This opinion will be unpublished and

may not be cited except as provided by

Minn. Stat. § 480A.08, subd. 3 (1998).




In the Matter of the Welfare of:

C.R.M., Child.

Filed August 10, 1999


Crippen, Judge

Anoka County District Court

File No. J99853178

John M. Stuart, State Public Defender, Chad M. Oldfather, Assistant State Public Defender, Suite 600, 2829 University Avenue S.E., Minneapolis, MN 55414 (for appellant C.R.M.)

Mike Hatch, Attorney General, 1400 NCL Tower, 445 Minnesota Street, St. Paul, MN 55101; and

Robert M.A. Johnson, Anoka County Attorney, Mary Katherine Doty, Assistant County Attorney, Seventh Floor Anoka County Government Center, 2100 Third Avenue, Anoka, MN 55303 (for respondent)

Considered and decided by Crippen, Presiding Judge, Lansing, Judge, and Kalitowski, Judge.



Appellant, a juvenile, challenges a trial court order adjudicating that he possessed a dangerous weapon on school property. Appellant contends that he cannot be found guilty absent evidence that he "knowingly possessed" the weapon. Because the record supports a finding that appellant should have known he was violating the law, we affirm.


C.R.M., age 15, is a student at Anoka County Day School. On November 2, 1998, he brought a four-inch, folding-blade knife to school. Appellant admitted that the knife was his and that he put it in his coat pocket, where it was found during a routine search, but he claimed he had been using the knife for whittling the prior weekend and that he "forgot to take it out" of his coat.

Appellant was charged with possession of a dangerous weapon on school property in violation of Minn. Stat. § 609.66, subd. 1d(a) (1996). After hearing the evidence in the case, the trial court judge noted that he believed appellant brought the knife to school "accidentally." Appellant moved for a directed verdict, arguing that there was no evidence that he knew the knife was in his coat pocket. The trial court found appellant guilty of the charged offense, reasoning that Minn. Stat. § 609.66, subd. 1d(a), does not require that appellant "knew he had that knife when he walked [into school]."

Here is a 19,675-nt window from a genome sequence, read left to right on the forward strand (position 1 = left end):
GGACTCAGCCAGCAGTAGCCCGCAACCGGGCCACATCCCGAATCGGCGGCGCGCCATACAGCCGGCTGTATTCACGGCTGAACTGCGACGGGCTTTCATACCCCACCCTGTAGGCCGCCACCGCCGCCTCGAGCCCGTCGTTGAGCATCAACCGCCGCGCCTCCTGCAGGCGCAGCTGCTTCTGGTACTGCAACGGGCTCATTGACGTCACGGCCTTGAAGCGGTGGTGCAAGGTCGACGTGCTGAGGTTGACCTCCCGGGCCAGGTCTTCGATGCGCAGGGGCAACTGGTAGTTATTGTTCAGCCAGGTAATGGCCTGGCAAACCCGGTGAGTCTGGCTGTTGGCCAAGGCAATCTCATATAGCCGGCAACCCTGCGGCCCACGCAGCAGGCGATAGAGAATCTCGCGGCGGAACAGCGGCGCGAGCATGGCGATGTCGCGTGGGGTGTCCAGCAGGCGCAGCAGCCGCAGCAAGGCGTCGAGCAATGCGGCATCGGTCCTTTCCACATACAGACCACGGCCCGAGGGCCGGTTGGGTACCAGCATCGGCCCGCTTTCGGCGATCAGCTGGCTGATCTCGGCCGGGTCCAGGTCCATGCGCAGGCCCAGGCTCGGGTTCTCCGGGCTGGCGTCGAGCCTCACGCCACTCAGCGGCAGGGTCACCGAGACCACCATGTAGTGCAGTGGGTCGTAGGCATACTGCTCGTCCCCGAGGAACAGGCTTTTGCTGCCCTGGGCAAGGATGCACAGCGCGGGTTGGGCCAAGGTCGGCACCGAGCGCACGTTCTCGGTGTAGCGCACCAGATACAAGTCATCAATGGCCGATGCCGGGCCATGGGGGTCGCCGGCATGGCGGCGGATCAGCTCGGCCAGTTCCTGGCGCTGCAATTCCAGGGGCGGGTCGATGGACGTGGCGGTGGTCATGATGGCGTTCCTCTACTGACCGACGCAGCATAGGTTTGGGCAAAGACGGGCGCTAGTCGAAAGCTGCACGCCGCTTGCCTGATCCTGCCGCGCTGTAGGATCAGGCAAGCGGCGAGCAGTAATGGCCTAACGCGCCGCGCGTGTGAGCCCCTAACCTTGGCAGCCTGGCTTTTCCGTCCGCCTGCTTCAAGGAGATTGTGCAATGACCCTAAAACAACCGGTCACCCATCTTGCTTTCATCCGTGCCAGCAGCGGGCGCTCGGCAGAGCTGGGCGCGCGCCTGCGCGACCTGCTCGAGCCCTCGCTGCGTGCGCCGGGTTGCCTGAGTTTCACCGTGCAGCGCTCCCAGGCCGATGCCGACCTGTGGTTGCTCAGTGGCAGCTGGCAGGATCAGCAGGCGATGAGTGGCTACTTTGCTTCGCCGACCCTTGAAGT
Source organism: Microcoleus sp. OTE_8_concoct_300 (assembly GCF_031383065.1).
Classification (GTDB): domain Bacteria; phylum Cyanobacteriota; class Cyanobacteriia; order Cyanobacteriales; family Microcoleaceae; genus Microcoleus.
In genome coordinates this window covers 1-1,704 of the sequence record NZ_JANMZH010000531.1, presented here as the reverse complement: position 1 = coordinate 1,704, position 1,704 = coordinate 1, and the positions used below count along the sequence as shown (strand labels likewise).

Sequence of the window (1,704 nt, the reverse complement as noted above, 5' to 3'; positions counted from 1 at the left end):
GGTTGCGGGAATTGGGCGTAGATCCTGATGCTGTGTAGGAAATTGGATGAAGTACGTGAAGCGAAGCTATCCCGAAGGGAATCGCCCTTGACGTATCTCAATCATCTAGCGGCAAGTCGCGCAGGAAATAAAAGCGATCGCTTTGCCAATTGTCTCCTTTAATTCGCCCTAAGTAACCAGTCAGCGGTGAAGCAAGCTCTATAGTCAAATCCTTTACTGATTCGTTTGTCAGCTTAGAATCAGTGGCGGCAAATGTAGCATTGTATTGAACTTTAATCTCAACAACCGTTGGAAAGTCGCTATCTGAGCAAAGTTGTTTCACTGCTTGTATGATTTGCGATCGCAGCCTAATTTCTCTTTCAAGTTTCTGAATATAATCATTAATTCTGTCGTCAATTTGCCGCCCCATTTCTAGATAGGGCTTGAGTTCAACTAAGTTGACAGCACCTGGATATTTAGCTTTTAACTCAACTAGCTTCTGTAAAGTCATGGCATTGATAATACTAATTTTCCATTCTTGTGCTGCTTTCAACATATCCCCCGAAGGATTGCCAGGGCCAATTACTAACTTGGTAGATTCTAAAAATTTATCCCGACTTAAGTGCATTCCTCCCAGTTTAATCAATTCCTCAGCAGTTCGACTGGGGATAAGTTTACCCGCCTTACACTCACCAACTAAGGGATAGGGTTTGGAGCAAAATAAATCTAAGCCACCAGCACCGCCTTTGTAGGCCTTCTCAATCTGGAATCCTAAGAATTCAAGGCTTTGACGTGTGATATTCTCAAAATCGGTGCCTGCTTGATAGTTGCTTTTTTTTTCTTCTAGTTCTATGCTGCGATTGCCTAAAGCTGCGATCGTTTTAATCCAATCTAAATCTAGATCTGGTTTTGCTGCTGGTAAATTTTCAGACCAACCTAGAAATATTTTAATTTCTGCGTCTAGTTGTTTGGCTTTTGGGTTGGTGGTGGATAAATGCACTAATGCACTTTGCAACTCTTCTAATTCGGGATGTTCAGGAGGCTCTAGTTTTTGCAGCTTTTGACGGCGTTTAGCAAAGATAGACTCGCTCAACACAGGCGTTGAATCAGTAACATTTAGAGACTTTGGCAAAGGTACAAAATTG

The construction of a statute is a question of law, reviewable de novo. Hibbing Educ. Ass'n v. Public Employment Relations Bd., 369 N.W.2d 527, 529 (Minn. 1985).

Minn. Stat. § 609.66, subd. 1d(a) (1996), declares it a felony offense if one "possesses * * * a dangerous weapon * * * on school property." Conceding that the knife found in his pocket was a dangerous weapon, appellant contends that the state failed to prove that he "knowingly possessed" the knife. Appellant also argues that the record shows his possession of the knife was "unwitting."

There is support for the proposition that a defendant cannot be found guilty for unwitting possession. See, e.g., State v. Florine, 303 Minn. 103, 104, 226 N.W.2d 609, 610 (1975) (noting that conviction for unlawful possession of a controlled substance requires proof of conscious possession, either actual or constructive); 1 Wayne R. LaFave & Austin W. Scott, Jr., Criminal Law, § 2.12(d) (1986) ("the mere unwitting possession of an item cannot be declared criminal"). But this case does not involve evidence of unwitting possession--a case in which a defendant bears no responsibility for the fact of possession.[1]

Despite the sometimes-innocuous nature of pocket knives, there was testimony establishing that the students were aware that weapons, along with common items like pagers and candy, were prohibited on school grounds. Indeed, appellant told a police officer that he "patted himself down" when he came to school but missed the knife. Thus, appellant was aware that he had a duty to avoid bringing a weapon to school. Testimony also established that appellant knowingly possessed the knife a day or two prior to the offense, having put the knife in his coat, and that he later "forgot to take it out." Although the trial court noted his belief that appellant accidentally brought the knife to school, the court made no finding that appellant's possession of the knife was unwitting.

Because the record suggests that appellant should have known the knife was in his coat, the question presented is whether appellant can be criminally sanctioned for negligent possession of a prohibited object. In other words, we need only determine whether forgetfulness is a valid affirmative defense to a possession charge.